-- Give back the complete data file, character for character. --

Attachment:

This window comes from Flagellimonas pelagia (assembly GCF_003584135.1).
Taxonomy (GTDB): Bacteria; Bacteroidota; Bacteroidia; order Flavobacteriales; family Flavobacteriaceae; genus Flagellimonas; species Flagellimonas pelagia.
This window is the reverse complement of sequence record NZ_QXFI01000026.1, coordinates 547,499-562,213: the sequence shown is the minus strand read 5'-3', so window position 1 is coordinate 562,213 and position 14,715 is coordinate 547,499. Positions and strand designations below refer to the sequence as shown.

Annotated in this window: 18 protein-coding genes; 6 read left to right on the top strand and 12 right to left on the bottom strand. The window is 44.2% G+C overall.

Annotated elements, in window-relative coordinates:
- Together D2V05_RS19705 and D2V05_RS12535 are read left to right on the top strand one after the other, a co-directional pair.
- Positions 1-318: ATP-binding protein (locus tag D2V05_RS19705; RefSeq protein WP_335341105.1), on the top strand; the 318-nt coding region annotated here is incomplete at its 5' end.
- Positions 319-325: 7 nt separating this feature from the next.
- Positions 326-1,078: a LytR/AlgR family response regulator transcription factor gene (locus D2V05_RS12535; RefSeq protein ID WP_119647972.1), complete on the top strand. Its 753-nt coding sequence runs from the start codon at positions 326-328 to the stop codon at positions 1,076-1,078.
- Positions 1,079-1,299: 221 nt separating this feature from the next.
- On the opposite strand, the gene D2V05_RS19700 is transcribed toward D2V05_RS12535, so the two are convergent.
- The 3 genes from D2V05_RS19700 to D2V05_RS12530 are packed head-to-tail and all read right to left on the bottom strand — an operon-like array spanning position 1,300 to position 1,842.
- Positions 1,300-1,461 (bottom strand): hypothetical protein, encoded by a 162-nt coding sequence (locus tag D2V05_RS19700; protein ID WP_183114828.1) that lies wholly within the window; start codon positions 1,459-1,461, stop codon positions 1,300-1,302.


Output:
This window comes from Flagellimonas pelagia (assembly GCF_003584135.1).
Taxonomy (GTDB): Bacteria; Bacteroidota; Bacteroidia; order Flavobacteriales; family Flavobacteriaceae; genus Flagellimonas; species Flagellimonas pelagia.
This window is the reverse complement of sequence record NZ_QXFI01000026.1, coordinates 547,499-562,213: the sequence shown is the minus strand read 5'-3', so window position 1 is coordinate 562,213 and position 14,715 is coordinate 547,499. Positions and strand designations below refer to the sequence as shown.

Annotated in this window: 18 protein-coding genes; 6 read left to right on the top strand and 12 right to left on the bottom strand. The window is 44.2% G+C overall.

Annotated elements, in window-relative coordinates:
- Together D2V05_RS19705 and D2V05_RS12535 are read left to right on the top strand one after the other, a co-directional pair.
- Positions 1-318: ATP-binding protein (locus tag D2V05_RS19705; RefSeq protein WP_335341105.1), on the top strand; the 318-nt coding region annotated here is incomplete at its 5' end.
- Positions 319-325: 7 nt separating this feature from the next.
- Positions 326-1,078: a LytR/AlgR family response regulator transcription factor gene (locus D2V05_RS12535; RefSeq protein ID WP_119647972.1), complete on the top strand. Its 753-nt coding sequence runs from the start codon at positions 326-328 to the stop codon at positions 1,076-1,078.
- Positions 1,079-1,299: 221 nt separating this feature from the next.
- On the opposite strand, the gene D2V05_RS19700 is transcribed toward D2V05_RS12535, so the two are convergent.
- The 3 genes from D2V05_RS19700 to D2V05_RS12530 are packed head-to-tail and all read right to left on the bottom strand — an operon-like array spanning position 1,300 to position 1,842.
- Positions 1,300-1,461 (bottom strand): hypothetical protein, encoded by a 162-nt coding sequence (locus tag D2V05_RS19700; protein ID WP_183114828.1) that lies wholly within the window; start codon positions 1,459-1,461, stop codon positions 1,300-1,302.